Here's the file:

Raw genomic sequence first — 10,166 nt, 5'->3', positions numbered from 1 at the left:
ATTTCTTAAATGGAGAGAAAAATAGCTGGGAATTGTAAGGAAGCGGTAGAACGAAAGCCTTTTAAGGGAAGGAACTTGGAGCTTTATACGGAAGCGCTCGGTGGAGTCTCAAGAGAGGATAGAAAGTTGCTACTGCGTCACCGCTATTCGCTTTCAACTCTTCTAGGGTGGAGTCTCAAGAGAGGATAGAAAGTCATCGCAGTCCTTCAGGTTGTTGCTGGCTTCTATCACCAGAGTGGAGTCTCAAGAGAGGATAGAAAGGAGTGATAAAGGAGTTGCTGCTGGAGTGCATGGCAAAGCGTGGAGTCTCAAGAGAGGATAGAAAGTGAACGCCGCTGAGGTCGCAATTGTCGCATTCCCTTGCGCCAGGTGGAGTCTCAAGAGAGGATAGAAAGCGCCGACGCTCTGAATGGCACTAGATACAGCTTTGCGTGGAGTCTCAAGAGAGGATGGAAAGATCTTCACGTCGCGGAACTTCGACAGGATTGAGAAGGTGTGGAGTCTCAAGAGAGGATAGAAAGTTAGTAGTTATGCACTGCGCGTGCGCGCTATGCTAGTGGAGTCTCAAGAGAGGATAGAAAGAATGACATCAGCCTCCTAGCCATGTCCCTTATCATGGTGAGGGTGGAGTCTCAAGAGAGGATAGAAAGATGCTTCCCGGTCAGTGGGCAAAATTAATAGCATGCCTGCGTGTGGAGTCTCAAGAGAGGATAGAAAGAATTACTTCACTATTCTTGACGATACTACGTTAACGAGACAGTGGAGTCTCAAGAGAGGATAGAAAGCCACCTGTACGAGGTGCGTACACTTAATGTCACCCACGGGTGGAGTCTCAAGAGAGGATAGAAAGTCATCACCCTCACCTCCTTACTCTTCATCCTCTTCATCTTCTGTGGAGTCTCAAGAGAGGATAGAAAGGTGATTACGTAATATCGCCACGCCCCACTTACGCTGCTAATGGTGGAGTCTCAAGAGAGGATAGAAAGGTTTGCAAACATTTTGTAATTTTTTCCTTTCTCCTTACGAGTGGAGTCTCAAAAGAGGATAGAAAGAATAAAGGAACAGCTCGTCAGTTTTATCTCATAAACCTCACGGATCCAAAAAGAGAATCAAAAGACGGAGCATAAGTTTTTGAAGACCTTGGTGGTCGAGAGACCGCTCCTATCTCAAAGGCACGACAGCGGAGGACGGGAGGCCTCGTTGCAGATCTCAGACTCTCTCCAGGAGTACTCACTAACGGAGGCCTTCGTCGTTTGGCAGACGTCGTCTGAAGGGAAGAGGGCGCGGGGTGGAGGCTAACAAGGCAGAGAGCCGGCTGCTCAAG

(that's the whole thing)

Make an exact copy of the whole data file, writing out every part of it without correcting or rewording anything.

Raw genomic sequence first — 10,166 nt, 5'->3', positions numbered from 1 at the left:
ATTTCTTAAATGGAGAGAAAAATAGCTGGGAATTGTAAGGAAGCGGTAGAACGAAAGCCTTTTAAGGGAAGGAACTTGGAGCTTTATACGGAAGCGCTCGGTGGAGTCTCAAGAGAGGATAGAAAGTTGCTACTGCGTCACCGCTATTCGCTTTCAACTCTTCTAGGGTGGAGTCTCAAGAGAGGATAGAAAGTCATCGCAGTCCTTCAGGTTGTTGCTGGCTTCTATCACCAGAGTGGAGTCTCAAGAGAGGATAGAAAGGAGTGATAAAGGAGTTGCTGCTGGAGTGCATGGCAAAGCGTGGAGTCTCAAGAGAGGATAGAAAGTGAACGCCGCTGAGGTCGCAATTGTCGCATTCCCTTGCGCCAGGTGGAGTCTCAAGAGAGGATAGAAAGCGCCGACGCTCTGAATGGCACTAGATACAGCTTTGCGTGGAGTCTCAAGAGAGGATGGAAAGATCTTCACGTCGCGGAACTTCGACAGGATTGAGAAGGTGTGGAGTCTCAAGAGAGGATAGAAAGTTAGTAGTTATGCACTGCGCGTGCGCGCTATGCTAGTGGAGTCTCAAGAGAGGATAGAAAGAATGACATCAGCCTCCTAGCCATGTCCCTTATCATGGTGAGGGTGGAGTCTCAAGAGAGGATAGAAAGATGCTTCCCGGTCAGTGGGCAAAATTAATAGCATGCCTGCGTGTGGAGTCTCAAGAGAGGATAGAAAGAATTACTTCACTATTCTTGACGATACTACGTTAACGAGACAGTGGAGTCTCAAGAGAGGATAGAAAGCCACCTGTACGAGGTGCGTACACTTAATGTCACCCACGGGTGGAGTCTCAAGAGAGGATAGAAAGTCATCACCCTCACCTCCTTACTCTTCATCCTCTTCATCTTCTGTGGAGTCTCAAGAGAGGATAGAAAGGTGATTACGTAATATCGCCACGCCCCACTTACGCTGCTAATGGTGGAGTCTCAAGAGAGGATAGAAAGGTTTGCAAACATTTTGTAATTTTTTCCTTTCTCCTTACGAGTGGAGTCTCAAAAGAGGATAGAAAGAATAAAGGAACAGCTCGTCAGTTTTATCTCATAAACCTCACGGATCCAAAAAGAGAATCAAAAGACGGAGCATAAGTTTTTGAAGACCTTGGTGGTCGAGAGACCGCTCCTATCTCAAAGGCACGACAGCGGAGGACGGGAGGCCTCGTTGCAGATCTCAGACTCTCTCCAGGAGTACTCACTAACGGAGGCCTTCGTCGTTTGGCAGACGTCGTCTGAAGGGAAGAGGGCGCGGGGTGGAGGCTAACAAGGCAGAGAGCCGGCTGCTCAAG